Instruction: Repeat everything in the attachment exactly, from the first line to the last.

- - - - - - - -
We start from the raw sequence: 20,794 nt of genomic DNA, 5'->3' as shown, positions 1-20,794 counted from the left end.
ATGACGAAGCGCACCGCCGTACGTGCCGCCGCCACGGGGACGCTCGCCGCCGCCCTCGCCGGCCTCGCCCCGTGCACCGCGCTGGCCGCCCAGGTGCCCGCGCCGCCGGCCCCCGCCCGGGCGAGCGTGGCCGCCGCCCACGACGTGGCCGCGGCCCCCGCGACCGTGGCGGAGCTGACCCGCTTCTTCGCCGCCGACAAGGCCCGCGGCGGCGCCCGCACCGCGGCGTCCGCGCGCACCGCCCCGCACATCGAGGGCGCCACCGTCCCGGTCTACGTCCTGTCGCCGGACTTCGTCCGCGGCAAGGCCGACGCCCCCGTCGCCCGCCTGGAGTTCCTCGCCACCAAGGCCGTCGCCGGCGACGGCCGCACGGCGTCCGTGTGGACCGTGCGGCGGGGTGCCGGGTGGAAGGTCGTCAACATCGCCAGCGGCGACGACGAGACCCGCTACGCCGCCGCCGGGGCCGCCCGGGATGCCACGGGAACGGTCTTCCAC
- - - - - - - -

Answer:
We start from the raw sequence: 20,794 nt of genomic DNA, 5'->3' as shown, positions 1-20,794 counted from the left end.
ATGACGAAGCGCACCGCCGTACGTGCCGCCGCCACGGGGACGCTCGCCGCCGCCCTCGCCGGCCTCGCCCCGTGCACCGCGCTGGCCGCCCAGGTGCCCGCGCCGCCGGCCCCCGCCCGGGCGAGCGTGGCCGCCGCCCACGACGTGGCCGCGGCCCCCGCGACCGTGGCGGAGCTGACCCGCTTCTTCGCCGCCGACAAGGCCCGCGGCGGCGCCCGCACCGCGGCGTCCGCGCGCACCGCCCCGCACATCGAGGGCGCCACCGTCCCGGTCTACGTCCTGTCGCCGGACTTCGTCCGCGGCAAGGCCGACGCCCCCGTCGCCCGCCTGGAGTTCCTCGCCACCAAGGCCGTCGCCGGCGACGGCCGCACGGCGTCCGTGTGGACCGTGCGGCGGGGTGCCGGGTGGAAGGTCGTCAACATCGCCAGCGGCGACGACGAGACCCGCTACGCCGCCGCCGGGGCCGCCCGGGATGCCACGGGAACGGTCTTCCAC